Committed to the Bellevue Place Sanitarium by her eldest son in 1875, Mary Todd Lincoln begins to write the story of her life in order to pass her sleepless nights and to keep herself sane – and also to gain the love of her cold-natured son. As Mary reflects upon her past, she also makes new acquaintances in the present, notably that of Minnie Judd, a fellow sanitarium inmate.

Minnie is starving herself in order to win the love of her indifferent husband, and Mary soon recognizes a kindred spirit in the young woman, for Mary’s life has also been an elusive quest for love, thwarted sometimes by death, sometimes by the frigidity of those whose affections she seeks to gain. Minnie’s quest, however, is doomed to defeat, while Mary’s ultimately ends in self-discovery.

Mary, however, is far more than just an account of a woman’s search for love. The novel is also a story of the Lincoln marriage, a mutually loving one marked in turn by defeat and triumph, by shared happiness and shared tragedy. Both Lincoln and Mary are vividly drawn characters, but Mary, as the center of the novel, is inevitably the more so. Her charm and wit are present throughout this book, but her faults – her temper, her extravagance, even on one occasion her infidelity – are amply on display. The novel is also, of course, one of a nation divided by civil war, and this gives rise to some memorable scenes, particularly a postwar visit to Richmond where the Lincolns get very different receptions from black Southerners and white Southerners.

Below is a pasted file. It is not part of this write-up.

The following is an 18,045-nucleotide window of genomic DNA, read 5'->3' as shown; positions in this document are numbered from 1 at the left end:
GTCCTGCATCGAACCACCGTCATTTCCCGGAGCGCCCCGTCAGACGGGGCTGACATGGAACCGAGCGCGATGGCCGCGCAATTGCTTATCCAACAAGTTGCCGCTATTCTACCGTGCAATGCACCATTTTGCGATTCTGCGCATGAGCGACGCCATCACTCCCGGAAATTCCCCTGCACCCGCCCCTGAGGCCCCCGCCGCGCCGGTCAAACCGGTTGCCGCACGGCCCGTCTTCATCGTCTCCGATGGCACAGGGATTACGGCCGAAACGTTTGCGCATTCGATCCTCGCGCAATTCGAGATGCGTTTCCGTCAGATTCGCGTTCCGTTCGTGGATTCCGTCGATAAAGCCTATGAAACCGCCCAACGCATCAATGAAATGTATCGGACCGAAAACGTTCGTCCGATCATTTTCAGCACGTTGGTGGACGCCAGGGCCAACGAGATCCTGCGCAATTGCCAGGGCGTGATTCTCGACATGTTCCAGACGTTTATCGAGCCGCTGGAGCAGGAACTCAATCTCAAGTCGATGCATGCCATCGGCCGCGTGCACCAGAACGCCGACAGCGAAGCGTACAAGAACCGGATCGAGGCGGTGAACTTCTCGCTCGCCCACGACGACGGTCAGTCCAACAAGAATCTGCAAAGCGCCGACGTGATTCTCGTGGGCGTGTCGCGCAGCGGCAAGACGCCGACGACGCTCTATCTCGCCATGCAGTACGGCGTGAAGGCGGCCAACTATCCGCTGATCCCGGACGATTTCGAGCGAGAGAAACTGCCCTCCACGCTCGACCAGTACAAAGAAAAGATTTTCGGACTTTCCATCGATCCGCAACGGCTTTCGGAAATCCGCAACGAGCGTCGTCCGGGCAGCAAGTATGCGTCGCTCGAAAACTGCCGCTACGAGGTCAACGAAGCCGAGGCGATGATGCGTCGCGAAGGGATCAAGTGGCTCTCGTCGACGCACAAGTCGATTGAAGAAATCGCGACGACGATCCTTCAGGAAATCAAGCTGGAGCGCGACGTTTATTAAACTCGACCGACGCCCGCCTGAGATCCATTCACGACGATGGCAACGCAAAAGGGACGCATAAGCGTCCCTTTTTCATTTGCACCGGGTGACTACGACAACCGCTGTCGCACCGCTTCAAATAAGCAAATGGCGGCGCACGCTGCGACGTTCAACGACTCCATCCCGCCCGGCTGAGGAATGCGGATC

Moving and with an almost palpable compassion for its subject, yet clear-eyed and even humorous at times, this is a book I will be re-reading.

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